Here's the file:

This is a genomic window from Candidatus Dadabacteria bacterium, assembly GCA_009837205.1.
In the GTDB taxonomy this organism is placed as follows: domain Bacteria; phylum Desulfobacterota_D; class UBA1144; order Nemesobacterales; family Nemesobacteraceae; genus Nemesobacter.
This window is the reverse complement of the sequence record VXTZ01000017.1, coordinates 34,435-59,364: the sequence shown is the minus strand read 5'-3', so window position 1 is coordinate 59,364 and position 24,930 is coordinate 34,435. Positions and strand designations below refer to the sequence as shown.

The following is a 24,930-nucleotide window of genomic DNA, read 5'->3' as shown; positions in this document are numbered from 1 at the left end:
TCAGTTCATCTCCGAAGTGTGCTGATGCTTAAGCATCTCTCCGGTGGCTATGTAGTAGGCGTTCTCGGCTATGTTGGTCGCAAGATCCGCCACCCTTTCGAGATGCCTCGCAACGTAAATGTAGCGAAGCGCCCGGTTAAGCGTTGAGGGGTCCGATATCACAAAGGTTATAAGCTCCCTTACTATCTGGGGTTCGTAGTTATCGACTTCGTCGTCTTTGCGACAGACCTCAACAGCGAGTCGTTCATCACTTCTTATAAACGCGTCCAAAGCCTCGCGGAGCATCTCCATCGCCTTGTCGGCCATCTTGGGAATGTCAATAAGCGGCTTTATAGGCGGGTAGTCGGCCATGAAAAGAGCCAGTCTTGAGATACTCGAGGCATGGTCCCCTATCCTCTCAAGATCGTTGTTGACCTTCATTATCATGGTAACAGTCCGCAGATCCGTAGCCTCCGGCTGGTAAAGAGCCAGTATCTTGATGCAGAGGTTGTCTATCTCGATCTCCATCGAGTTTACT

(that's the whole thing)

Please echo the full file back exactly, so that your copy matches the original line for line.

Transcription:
This is a genomic window from Candidatus Dadabacteria bacterium, assembly GCA_009837205.1.
In the GTDB taxonomy this organism is placed as follows: domain Bacteria; phylum Desulfobacterota_D; class UBA1144; order Nemesobacterales; family Nemesobacteraceae; genus Nemesobacter.
This window is the reverse complement of the sequence record VXTZ01000017.1, coordinates 34,435-59,364: the sequence shown is the minus strand read 5'-3', so window position 1 is coordinate 59,364 and position 24,930 is coordinate 34,435. Positions and strand designations below refer to the sequence as shown.

The following is a 24,930-nucleotide window of genomic DNA, read 5'->3' as shown; positions in this document are numbered from 1 at the left end:
TCAGTTCATCTCCGAAGTGTGCTGATGCTTAAGCATCTCTCCGGTGGCTATGTAGTAGGCGTTCTCGGCTATGTTGGTCGCAAGATCCGCCACCCTTTCGAGATGCCTCGCAACGTAAATGTAGCGAAGCGCCCGGTTAAGCGTTGAGGGGTCCGATATCACAAAGGTTATAAGCTCCCTTACTATCTGGGGTTCGTAGTTATCGACTTCGTCGTCTTTGCGACAGACCTCAACAGCGAGTCGTTCATCACTTCTTATAAACGCGTCCAAAGCCTCGCGGAGCATCTCCATCGCCTTGTCGGCCATCTTGGGAATGTCAATAAGCGGCTTTATAGGCGGGTAGTCGGCCATGAAAAGAGCCAGTCTTGAGATACTCGAGGCATGGTCCCCTATCCTCTCAAGATCGTTGTTGACCTTCATTATCATGGTAACAGTCCGCAGATCCGTAGCCTCCGGCTGGTAAAGAGCCAGTATCTTGATGCAGAGGTTGTCTATCTCGATCTCCATCGAGTTTACT